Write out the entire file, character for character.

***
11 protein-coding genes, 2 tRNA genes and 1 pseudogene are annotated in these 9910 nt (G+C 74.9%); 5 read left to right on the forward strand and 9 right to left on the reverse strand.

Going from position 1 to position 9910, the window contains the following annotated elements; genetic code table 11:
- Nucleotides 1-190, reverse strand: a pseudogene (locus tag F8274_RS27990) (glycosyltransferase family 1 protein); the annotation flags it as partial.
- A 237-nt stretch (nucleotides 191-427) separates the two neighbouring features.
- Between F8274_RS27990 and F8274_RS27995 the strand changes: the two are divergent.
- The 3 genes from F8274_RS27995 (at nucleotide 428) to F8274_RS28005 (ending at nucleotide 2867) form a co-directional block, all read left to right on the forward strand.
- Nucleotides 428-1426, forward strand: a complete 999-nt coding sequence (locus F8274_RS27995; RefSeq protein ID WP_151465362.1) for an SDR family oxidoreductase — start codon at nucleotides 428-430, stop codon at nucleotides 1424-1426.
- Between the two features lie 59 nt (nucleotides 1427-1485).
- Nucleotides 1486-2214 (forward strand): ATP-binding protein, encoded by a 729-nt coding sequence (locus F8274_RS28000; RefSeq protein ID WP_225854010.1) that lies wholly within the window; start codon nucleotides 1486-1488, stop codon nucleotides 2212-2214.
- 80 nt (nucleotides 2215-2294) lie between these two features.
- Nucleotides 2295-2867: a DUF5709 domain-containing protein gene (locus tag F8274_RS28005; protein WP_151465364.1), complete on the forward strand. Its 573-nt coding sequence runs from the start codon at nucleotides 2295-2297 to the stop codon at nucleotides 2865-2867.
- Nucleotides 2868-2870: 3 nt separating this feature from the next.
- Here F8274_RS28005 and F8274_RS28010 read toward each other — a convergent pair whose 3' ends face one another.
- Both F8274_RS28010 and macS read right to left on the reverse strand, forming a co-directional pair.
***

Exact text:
11 protein-coding genes, 2 tRNA genes and 1 pseudogene are annotated in these 9910 nt (G+C 74.9%); 5 read left to right on the forward strand and 9 right to left on the reverse strand.

Going from position 1 to position 9910, the window contains the following annotated elements; genetic code table 11:
- Nucleotides 1-190, reverse strand: a pseudogene (locus tag F8274_RS27990) (glycosyltransferase family 1 protein); the annotation flags it as partial.
- A 237-nt stretch (nucleotides 191-427) separates the two neighbouring features.
- Between F8274_RS27990 and F8274_RS27995 the strand changes: the two are divergent.
- The 3 genes from F8274_RS27995 (at nucleotide 428) to F8274_RS28005 (ending at nucleotide 2867) form a co-directional block, all read left to right on the forward strand.
- Nucleotides 428-1426, forward strand: a complete 999-nt coding sequence (locus F8274_RS27995; RefSeq protein ID WP_151465362.1) for an SDR family oxidoreductase — start codon at nucleotides 428-430, stop codon at nucleotides 1424-1426.
- Between the two features lie 59 nt (nucleotides 1427-1485).
- Nucleotides 1486-2214 (forward strand): ATP-binding protein, encoded by a 729-nt coding sequence (locus F8274_RS28000; RefSeq protein ID WP_225854010.1) that lies wholly within the window; start codon nucleotides 1486-1488, stop codon nucleotides 2212-2214.
- 80 nt (nucleotides 2215-2294) lie between these two features.
- Nucleotides 2295-2867: a DUF5709 domain-containing protein gene (locus tag F8274_RS28005; protein WP_151465364.1), complete on the forward strand. Its 573-nt coding sequence runs from the start codon at nucleotides 2295-2297 to the stop codon at nucleotides 2865-2867.
- Nucleotides 2868-2870: 3 nt separating this feature from the next.
- Here F8274_RS28005 and F8274_RS28010 read toward each other — a convergent pair whose 3' ends face one another.
- Both F8274_RS28010 and macS read right to left on the reverse strand, forming a co-directional pair.